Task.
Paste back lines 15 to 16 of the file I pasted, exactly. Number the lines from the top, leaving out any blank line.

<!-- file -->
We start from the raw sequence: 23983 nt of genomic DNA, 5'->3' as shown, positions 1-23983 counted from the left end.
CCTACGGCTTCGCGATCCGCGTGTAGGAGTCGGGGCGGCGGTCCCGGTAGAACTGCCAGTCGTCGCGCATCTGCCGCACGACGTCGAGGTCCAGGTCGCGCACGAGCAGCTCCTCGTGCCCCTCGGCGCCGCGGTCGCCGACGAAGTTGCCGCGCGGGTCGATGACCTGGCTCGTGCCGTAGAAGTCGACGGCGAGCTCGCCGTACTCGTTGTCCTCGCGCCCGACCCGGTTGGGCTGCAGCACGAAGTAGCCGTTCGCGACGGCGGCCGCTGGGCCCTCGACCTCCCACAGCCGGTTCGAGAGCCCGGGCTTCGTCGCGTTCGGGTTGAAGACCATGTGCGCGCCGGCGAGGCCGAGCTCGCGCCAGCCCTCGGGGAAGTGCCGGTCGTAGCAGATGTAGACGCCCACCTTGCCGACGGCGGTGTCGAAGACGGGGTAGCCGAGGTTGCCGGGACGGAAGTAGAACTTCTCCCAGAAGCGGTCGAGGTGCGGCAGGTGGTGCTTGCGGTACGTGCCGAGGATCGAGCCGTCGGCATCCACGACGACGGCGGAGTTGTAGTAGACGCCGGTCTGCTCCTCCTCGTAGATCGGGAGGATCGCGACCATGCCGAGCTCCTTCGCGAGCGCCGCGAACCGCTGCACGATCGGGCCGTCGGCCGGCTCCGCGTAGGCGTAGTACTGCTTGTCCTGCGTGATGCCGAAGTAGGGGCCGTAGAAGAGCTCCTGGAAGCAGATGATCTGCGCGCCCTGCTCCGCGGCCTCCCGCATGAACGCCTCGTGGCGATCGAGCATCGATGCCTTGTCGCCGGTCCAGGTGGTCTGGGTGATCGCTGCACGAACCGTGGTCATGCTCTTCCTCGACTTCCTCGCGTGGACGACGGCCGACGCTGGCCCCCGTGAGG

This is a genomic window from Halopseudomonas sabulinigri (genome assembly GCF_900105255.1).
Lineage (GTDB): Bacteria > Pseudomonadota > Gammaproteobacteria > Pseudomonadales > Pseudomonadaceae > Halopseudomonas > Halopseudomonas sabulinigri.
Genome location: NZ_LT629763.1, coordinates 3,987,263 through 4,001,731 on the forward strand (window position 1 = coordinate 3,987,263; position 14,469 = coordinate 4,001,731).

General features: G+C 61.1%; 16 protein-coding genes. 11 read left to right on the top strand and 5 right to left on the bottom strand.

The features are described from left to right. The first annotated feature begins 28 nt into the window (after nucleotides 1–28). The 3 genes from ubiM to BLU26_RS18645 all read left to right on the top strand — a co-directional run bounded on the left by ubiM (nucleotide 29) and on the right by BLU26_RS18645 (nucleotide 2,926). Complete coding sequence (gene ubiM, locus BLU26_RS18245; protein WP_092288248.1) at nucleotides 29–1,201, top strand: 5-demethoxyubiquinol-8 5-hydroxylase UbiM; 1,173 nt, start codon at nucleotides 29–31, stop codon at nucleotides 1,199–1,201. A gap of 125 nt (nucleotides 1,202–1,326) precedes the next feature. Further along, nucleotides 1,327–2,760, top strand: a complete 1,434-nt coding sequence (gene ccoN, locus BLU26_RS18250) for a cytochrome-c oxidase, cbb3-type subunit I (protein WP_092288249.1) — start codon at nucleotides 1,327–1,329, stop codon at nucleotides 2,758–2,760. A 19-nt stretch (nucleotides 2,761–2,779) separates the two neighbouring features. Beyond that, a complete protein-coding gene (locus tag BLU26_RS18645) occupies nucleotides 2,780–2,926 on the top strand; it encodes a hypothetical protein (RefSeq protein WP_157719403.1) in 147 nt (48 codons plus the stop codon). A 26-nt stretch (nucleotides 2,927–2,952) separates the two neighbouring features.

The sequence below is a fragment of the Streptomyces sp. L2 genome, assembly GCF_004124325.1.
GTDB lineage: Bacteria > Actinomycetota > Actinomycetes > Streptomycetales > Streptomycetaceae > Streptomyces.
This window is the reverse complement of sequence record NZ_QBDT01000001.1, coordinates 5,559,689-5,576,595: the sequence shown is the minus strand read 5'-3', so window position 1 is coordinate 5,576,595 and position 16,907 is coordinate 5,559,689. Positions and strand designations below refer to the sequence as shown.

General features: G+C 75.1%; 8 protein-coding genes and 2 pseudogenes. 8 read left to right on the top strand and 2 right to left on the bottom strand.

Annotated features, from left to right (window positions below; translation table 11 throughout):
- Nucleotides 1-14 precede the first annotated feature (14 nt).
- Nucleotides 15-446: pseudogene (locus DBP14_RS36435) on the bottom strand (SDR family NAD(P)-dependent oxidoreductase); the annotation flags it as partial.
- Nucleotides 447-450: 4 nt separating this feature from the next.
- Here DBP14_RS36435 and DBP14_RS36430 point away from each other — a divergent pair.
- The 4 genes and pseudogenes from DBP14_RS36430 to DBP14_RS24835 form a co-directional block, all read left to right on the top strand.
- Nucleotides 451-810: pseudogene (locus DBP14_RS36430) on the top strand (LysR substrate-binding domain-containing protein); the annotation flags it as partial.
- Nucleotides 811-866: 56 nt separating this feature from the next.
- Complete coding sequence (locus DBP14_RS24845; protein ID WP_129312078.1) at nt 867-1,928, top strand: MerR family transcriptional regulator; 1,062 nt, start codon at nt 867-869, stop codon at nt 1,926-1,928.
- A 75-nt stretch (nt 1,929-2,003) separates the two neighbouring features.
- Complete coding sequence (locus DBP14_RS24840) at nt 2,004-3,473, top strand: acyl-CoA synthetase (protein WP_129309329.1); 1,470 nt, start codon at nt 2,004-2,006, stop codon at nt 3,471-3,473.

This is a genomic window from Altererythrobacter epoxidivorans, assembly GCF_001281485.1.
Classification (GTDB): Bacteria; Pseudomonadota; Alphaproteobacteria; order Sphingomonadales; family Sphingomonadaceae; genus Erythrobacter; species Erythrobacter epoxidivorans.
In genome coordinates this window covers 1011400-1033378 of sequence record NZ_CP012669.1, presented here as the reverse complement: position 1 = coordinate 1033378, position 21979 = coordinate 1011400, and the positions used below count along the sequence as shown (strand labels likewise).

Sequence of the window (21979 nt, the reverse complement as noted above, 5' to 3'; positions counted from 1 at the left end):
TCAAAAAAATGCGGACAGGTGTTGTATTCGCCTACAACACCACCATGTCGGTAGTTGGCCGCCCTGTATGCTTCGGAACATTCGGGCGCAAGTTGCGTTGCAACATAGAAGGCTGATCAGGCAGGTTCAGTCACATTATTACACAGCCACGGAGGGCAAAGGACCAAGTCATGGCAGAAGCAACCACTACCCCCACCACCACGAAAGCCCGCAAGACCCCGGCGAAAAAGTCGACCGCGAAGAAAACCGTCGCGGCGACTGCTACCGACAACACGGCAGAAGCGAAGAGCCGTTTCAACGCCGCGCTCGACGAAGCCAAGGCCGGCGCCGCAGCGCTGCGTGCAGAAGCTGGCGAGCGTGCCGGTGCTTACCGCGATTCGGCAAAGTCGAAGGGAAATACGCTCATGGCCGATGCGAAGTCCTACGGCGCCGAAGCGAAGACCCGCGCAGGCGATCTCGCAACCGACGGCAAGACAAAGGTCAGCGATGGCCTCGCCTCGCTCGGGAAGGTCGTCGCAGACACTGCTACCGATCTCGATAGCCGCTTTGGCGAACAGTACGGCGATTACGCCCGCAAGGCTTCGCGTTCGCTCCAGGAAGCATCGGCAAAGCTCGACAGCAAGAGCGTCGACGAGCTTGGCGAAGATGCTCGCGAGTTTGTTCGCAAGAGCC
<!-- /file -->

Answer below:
- Nucleotides 447-450: 4 nt separating this feature from the next.
- Here DBP14_RS36435 and DBP14_RS36430 point away from each other — a divergent pair.